>I saw the Mini insert in this month's R&T. I had the opposite reaction:
>I thought it was inspired, and great for autocrossing.
How is promoting un-santioned, un-insured racing great for autocross?
>The Mini campaign (from Crispin Porter+Bogusky: http://www.cpbmiami.com/)
>to be taken literally; it's all about having fun. Other Mini inserts had
you punch out decals
>and aftermarket parts and stick them onto cutout Minis. This time they've
>punch-out cones, but I doubt few people old enough to have a driver's
license are going
>to assemble them, let alone take them to an empty lot and start slaloming.
>It's tongue-in-cheek, it's informal, and it's been very effective for BMW.
This Crispin Porter+Bogusky outfit is completely out of touch on this
subject. The add specifically suggests folks do this, with instructions!,
and even mention a 100ft slolam! Do you know how fast a 100ft slalam is?
It's not just Mini owners that might try this, but any car enthusiast stupid
or nieve enough to think that it's ok cause this add make it sound not only
ok, but suggested.
>How many ads have you seen quoting jaw-dropping 0-60 times? They're not
>you should launch like the rocket sled from each traffic light, though. BMW
>to literally do it on your own any more than an ad touting the BMW M3 GTR's
>success is urging you to take street corners at 110mph.
The differnce here is the ad is suggesting that you actually do this! With
instructions and cones! I'm all for touting what a car is capable of doing,
but this ad suggesting that you actually go do it in an illegal way, with
instuctions!, is just stupid! The responsible thing would be to suggest
contacting local autocross organizations for information on how to and where
to do this, and to have at least a discamer somewhere stating that they
should not actually try this on there own.
>My takeaway from the insert was promotion for autocross, plain and simple:
>using Solo II success as a way to promote the car. The language of Mini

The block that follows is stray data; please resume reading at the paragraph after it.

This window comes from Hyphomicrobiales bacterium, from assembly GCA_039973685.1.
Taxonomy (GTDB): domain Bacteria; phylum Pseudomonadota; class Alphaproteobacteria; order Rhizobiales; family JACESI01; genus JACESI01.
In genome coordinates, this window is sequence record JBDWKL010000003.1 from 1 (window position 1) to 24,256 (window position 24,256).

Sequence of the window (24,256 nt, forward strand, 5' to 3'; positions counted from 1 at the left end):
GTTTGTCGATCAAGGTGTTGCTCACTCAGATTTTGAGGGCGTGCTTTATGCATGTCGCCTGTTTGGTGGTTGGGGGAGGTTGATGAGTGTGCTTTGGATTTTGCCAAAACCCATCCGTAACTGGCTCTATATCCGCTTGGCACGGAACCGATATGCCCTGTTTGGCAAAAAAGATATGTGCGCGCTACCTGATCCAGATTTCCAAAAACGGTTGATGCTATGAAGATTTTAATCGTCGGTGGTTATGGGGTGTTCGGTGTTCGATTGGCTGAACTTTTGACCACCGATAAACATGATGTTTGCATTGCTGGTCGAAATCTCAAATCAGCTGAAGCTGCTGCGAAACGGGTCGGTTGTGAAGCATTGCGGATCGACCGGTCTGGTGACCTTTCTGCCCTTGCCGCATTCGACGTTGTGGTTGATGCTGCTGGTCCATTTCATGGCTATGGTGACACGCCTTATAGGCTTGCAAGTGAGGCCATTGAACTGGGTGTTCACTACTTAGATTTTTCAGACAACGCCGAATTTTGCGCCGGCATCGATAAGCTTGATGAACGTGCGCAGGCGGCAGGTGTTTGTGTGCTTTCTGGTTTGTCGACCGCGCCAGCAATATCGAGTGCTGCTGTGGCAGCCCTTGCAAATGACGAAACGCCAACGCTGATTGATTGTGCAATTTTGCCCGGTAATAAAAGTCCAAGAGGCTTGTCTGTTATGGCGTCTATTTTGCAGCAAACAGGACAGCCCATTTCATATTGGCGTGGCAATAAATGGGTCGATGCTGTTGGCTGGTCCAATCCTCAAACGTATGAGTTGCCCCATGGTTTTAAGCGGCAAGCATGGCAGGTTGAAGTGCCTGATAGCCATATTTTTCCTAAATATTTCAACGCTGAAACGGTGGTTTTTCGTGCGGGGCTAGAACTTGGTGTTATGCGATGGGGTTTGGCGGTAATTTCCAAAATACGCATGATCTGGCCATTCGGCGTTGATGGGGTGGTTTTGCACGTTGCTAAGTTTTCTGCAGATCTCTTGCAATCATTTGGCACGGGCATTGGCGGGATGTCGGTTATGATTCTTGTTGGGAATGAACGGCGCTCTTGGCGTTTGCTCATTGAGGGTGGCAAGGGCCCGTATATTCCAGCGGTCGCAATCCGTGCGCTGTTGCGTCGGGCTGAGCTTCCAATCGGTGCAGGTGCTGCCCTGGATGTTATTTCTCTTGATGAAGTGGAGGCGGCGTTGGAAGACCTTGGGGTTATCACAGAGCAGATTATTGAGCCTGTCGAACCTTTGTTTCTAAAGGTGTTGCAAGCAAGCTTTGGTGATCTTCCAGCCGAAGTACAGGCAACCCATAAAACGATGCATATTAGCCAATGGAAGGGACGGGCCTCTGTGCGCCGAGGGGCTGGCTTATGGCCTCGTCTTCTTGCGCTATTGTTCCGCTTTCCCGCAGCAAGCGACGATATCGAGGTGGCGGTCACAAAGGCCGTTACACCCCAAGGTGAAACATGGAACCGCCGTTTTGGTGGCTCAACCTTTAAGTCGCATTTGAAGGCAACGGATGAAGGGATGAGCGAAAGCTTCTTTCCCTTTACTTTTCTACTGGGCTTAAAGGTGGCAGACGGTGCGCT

>readers to "Let's do this. Let's do that. Let's motor." They're expressing
a unique selling
>proposition of the Mini in the language of the campaign, which is much more
>than another copycat ad that brags on their racing success.
It isn't promoting safe sanctioned and insured autocross like we have with
SCCA and such, but promoting illegal "street racing" on other poeples
property without there permission. Unique or not, it is completely
unresponsible and asking for major trouble.
>In short, I think it's fabulously good for Solo II, IMHO. Wouldn't it be
marvelous if this
>fuels Mini participation in much the same way the Subaru/SCCA partnership
has done for the WRX?
How does this ad help fuel participation in any Solo II event? No mention
of the exsitance of this any such thing, let along any contact info on how
to legally do this. The first time the local cops bust some ya-hoo's doing
this, it could have serious ramifications for any local group that
autocrosses legitimately. Have you ever been involved with a group tring to
get site for autocross? All of the issues around liability, and bad press
from allowing poeple to race on there property is a very hard sell. Add
just one illegal stunt like this ad is promoting, and kiss any chance good
>Funny thing about ad campaigns, though: whatever we might think, only the
>decide which one of us is right. If droves of Mini drivers get arrested in
>lots, I'll be the first in line to say I was wrong.
>Senior Vice President/Managing Director
>Ackerman McQueen/Colorado Springs
>(an advertising agency)
Wow... Don't take offense to this Clay, but I would expect more from some
one in the advertising industry that actually knows something out
autocrossing. I love to hear what any of your firms lawyers would have to
say about this ad after seeing it.
Just saw a new ad campaign by Mini USA in "Fast Company" magazine, and I
say I amazed at what they are promoting. I quote:
"Let's recreate automotive history. Let's see what this street legal
can do. Let's find a big, empty parking lot. Let's bust out the orange
Let's pull out the stopwatch. Let's set a slalom course for adventure. Let's
get readyl. Let's get set. Let's Motor".
They include a fold out cutout set of cones you can assemble with the
1) Locate abandoned parking lot or airport as potential slalom course.
2) Remove cones from perforations. Fold and space evenly. Road & Track uses
100ft intervals, but they're pro's.
3) Start your engine. Start the clock. Avoid cones like it's your job.
4) Compare results with friends. Prepare to be impressed.
All this with pictures representing each step.
Call me a over reacting fool, but is BMW / Mini USA this stupid? Do they
the liability box they have just opened. Are they so naive to think this is
"good idea". Just what our sport needs is a bunch of ya-hoo kids going
staging slalom testing in random parking lots cause "BWM said to".
There are no disclaimers, no "don't try this at home" statements. They are
really promoting folks to go out and do this.
This appears totally irresponsible and I would think very bad for our sport.
I'm sent this to Howard and Tasha in case the SCCA is not aware of this.
Am I nuts or is this nuts?
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